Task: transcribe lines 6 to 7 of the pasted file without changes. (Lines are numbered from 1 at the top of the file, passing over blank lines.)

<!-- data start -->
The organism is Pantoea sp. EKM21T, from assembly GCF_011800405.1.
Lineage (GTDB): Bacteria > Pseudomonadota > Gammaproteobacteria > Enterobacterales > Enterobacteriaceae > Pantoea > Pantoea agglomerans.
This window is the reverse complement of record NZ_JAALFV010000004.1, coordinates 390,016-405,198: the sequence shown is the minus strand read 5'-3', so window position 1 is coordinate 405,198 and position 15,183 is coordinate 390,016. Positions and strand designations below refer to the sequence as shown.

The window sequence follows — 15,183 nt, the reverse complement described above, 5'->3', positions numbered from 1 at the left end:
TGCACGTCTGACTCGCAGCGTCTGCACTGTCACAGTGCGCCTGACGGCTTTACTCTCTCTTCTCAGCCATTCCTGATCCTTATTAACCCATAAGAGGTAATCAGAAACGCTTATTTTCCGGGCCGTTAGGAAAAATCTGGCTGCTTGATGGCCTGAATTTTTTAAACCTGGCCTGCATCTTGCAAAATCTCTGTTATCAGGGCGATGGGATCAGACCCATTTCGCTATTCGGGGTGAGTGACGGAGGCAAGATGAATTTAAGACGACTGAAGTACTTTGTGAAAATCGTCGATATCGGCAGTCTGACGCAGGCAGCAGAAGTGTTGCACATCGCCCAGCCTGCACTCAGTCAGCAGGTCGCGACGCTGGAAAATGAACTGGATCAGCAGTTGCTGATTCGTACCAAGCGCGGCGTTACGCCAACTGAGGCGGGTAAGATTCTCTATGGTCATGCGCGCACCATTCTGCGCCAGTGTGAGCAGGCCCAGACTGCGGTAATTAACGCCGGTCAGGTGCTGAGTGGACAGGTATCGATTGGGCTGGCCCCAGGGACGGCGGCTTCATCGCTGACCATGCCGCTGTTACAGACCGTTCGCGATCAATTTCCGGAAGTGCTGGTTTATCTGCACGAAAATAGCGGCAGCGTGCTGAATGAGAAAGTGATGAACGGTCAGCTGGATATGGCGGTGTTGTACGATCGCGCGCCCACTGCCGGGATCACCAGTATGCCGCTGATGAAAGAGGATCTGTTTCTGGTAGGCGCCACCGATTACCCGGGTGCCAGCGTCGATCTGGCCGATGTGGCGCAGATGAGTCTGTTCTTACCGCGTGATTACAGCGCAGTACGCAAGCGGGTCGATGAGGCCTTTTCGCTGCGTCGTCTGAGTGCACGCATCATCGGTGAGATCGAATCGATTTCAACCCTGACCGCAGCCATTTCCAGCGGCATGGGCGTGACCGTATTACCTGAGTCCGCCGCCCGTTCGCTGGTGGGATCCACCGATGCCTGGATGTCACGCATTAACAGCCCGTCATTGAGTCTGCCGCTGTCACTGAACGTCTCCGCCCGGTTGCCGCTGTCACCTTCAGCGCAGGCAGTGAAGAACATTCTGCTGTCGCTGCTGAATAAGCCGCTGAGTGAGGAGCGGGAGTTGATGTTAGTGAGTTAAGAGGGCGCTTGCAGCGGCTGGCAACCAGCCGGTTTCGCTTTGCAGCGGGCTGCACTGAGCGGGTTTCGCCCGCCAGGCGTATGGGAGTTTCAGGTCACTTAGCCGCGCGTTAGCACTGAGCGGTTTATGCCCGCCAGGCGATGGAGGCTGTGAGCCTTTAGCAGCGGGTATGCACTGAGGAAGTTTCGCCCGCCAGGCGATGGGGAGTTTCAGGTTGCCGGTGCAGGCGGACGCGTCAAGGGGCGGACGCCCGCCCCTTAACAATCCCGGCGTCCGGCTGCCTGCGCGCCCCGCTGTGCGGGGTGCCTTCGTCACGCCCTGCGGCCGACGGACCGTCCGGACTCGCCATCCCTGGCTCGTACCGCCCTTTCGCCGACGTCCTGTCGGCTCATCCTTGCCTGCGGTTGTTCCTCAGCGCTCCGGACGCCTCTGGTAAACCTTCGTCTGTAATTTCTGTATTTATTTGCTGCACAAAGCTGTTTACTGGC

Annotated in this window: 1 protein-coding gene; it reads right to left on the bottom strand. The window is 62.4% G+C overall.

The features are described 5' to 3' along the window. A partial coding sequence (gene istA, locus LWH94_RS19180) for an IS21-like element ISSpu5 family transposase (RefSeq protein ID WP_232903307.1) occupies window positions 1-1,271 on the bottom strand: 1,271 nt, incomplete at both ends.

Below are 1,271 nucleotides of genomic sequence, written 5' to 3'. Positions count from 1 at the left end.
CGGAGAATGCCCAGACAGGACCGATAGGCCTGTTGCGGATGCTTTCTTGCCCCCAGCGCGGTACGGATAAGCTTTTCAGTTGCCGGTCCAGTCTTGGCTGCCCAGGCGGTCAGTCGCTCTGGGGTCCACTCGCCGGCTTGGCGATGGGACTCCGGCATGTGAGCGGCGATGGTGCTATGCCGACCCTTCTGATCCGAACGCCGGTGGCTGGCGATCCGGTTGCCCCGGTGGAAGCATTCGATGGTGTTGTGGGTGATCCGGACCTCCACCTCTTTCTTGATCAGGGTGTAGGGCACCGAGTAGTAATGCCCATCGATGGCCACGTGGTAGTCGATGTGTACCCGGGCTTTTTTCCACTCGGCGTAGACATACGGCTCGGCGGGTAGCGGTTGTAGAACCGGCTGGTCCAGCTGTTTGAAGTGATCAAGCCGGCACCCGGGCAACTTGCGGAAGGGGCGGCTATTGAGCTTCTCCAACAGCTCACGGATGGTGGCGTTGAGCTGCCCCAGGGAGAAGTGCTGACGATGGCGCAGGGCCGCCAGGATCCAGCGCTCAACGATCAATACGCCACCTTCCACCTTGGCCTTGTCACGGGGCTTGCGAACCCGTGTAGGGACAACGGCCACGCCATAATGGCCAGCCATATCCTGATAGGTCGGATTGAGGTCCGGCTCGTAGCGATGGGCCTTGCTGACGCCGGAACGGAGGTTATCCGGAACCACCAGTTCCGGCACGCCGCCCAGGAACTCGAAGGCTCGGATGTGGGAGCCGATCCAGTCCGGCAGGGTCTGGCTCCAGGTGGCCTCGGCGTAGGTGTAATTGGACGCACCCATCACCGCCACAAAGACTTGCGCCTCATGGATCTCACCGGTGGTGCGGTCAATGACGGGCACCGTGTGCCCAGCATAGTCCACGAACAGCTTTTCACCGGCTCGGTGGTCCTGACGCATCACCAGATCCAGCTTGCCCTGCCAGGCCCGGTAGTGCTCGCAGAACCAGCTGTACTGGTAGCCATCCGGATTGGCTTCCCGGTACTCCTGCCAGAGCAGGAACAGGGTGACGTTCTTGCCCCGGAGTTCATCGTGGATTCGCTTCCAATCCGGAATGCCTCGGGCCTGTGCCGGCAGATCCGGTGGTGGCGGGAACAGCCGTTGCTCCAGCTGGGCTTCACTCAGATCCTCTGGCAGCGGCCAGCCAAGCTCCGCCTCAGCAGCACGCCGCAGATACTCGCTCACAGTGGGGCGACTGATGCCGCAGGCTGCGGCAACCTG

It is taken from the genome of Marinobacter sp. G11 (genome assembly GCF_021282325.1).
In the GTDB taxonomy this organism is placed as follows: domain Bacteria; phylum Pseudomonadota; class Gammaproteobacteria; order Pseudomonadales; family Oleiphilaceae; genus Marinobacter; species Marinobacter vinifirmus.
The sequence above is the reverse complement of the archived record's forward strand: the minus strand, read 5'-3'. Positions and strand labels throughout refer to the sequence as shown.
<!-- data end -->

Annotated in this window: 1 protein-coding gene; it reads right to left on the bottom strand. The window is 62.4% G+C overall.

The features are described 5' to 3' along the window. A partial coding sequence (gene istA, locus LWH94_RS19180) for an IS21-like element ISSpu5 family transposase (RefSeq protein ID WP_232903307.1) occupies window positions 1-1,271 on the bottom strand: 1,271 nt, incomplete at both ends.